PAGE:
Do we have to get along with everyone?26 November 2018
Some people say, and believe they’re right in doing so, that we should ‘get along well with everybody’, meaning our behaviour shouldn’t cause people not to like us and that we should be friends with everybody. But do Christians who wish to have Christ in their lives really have this as their aim?
Saint Paul advises: ‘If it is possible, so far as it depends on you, live peaceably with all’. (Romans 12, 18), hinting that it isn’t actually possible to have peaceful relations with everyone, even though that’s what we would prefer.
In another Epistle (2 Cor. 13, 11), Saint Paul urges us to ‘agree with one another, live in peace, and the God of love and peace will be with you’. And elsewhere, writing to the Christians of Thessaloniki, he calls upon them ‘to have peace among themselves’ (1 Thess. 5, 13).
Peace is certainly an important element that should exist among people who have ‘the same spirit’, the same outlook, the same faith, the same view of life. But it’s not the case with all those who live in close contact with others. There will inevitably be disagreements, a different view of things, which, in the end, make us not ‘of the same spirit’.
The effort to make it seem that we agree with everyone, so that we ‘get along with them’, demonstrates a hypocritical disposition which isn’t in accord with the spirit of the Gospel. Because it’s one thing to be peaceful and another to agree with everybody.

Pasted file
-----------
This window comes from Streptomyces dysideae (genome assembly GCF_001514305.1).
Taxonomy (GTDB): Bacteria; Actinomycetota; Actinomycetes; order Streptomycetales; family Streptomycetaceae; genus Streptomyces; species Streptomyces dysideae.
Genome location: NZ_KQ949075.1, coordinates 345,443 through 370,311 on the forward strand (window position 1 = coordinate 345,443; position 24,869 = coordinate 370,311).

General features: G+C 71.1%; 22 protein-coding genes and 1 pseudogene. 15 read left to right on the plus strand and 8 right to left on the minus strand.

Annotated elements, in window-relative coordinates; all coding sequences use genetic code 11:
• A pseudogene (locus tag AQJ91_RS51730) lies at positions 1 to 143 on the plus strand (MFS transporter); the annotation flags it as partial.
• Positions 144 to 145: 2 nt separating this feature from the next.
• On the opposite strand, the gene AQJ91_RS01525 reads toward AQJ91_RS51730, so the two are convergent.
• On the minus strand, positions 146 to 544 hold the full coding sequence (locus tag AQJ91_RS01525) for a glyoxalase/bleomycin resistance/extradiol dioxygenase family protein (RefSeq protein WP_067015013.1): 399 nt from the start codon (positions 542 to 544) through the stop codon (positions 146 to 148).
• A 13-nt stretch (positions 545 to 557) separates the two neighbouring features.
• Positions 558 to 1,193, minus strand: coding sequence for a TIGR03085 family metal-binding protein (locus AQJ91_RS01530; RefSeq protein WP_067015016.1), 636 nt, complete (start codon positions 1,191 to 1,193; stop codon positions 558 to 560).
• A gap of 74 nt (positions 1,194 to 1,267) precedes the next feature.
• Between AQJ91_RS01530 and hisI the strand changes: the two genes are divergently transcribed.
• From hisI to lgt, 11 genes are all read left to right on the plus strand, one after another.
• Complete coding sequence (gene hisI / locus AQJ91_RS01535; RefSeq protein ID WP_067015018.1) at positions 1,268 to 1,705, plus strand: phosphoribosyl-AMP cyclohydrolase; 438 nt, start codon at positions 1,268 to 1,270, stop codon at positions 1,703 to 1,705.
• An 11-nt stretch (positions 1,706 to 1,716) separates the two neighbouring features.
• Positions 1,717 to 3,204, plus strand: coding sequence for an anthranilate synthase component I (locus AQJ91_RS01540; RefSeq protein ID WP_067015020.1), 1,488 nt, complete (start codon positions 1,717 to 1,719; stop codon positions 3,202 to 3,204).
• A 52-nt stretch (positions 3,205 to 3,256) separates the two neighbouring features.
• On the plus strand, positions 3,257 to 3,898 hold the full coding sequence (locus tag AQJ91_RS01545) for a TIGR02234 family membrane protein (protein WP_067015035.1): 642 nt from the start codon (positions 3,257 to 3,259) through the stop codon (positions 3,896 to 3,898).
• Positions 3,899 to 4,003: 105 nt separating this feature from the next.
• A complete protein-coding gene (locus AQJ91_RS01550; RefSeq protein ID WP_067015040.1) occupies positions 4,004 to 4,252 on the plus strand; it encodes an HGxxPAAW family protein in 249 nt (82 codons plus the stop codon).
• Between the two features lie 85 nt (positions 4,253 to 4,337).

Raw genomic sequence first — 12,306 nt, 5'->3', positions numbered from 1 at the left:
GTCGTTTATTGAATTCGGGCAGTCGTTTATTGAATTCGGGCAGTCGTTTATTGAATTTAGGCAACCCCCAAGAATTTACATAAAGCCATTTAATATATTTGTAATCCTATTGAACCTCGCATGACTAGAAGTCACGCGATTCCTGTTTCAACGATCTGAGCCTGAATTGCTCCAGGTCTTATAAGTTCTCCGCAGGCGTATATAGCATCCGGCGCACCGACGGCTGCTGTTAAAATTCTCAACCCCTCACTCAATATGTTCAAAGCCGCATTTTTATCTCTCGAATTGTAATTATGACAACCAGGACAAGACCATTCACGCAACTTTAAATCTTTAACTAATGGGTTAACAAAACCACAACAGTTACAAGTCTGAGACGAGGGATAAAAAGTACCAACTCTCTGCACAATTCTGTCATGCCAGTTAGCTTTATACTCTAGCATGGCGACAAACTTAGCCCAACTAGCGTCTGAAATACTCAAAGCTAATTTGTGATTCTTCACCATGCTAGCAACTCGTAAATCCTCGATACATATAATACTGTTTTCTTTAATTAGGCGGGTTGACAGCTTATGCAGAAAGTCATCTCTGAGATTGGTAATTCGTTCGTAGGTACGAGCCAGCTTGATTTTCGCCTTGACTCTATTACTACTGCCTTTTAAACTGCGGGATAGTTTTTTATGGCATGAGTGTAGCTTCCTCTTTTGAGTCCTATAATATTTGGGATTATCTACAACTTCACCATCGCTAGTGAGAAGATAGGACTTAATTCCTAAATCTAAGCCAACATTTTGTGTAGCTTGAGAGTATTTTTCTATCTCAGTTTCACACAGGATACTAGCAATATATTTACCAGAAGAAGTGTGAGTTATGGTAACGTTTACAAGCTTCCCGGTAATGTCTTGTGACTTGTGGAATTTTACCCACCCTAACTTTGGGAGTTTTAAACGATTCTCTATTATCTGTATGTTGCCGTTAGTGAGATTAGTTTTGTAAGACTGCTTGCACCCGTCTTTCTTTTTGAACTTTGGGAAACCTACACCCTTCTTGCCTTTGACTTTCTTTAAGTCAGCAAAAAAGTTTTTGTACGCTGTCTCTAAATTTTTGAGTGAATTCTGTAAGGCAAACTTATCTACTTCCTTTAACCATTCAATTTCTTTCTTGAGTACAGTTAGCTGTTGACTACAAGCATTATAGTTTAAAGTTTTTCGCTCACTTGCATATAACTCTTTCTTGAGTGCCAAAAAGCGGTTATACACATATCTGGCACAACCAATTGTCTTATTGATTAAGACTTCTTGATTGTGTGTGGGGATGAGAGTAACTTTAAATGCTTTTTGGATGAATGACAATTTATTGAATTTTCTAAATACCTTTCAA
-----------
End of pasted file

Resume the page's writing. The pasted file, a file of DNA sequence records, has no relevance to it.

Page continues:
Christ said openly that He had not come to bring enforced peace to the earth, but discord (Matth. 10, 34), meaning the divisions that His teaching would bring, since not everyone would accept them.
It’s obvious that our society isn’t based on the Gospels, nor is it true that all those who were baptized as children are raised in the spirit of the teachings of Christ and the Church. Each of us has the freedom to choose our own course.
This is why there are people we’re ‘at peace’ with as being of the same mind and the same faith, and others with whom we’ll disagree and clash verbally, without being untrue to our Christian spirit by disliking or being hostile towards them.
It’s one thing to try and keep the peace, even if we disagree, and another to want to get along with everybody so that they have a good opinion of us. Certainly, such an attitude to life is an expression of vanity, which, according to the Fathers, is a sickness. This is why it results in upsets and tensions instead of peace. There’s an extrovert attitude and a sociability involved that doesn’t have a spiritual base and smacks of bootlicking.
Of course, there’s the saying that if you want to please everybody, you’ll end up not pleasing anybody. Ordinary folk are good judges and know that the attempt to please everybody is shallow and selfish. But if we recognize that this is conceit, then, painful as it may be, it’s possible that it’ll bring us to repentance, which calms, gladdens and completes us.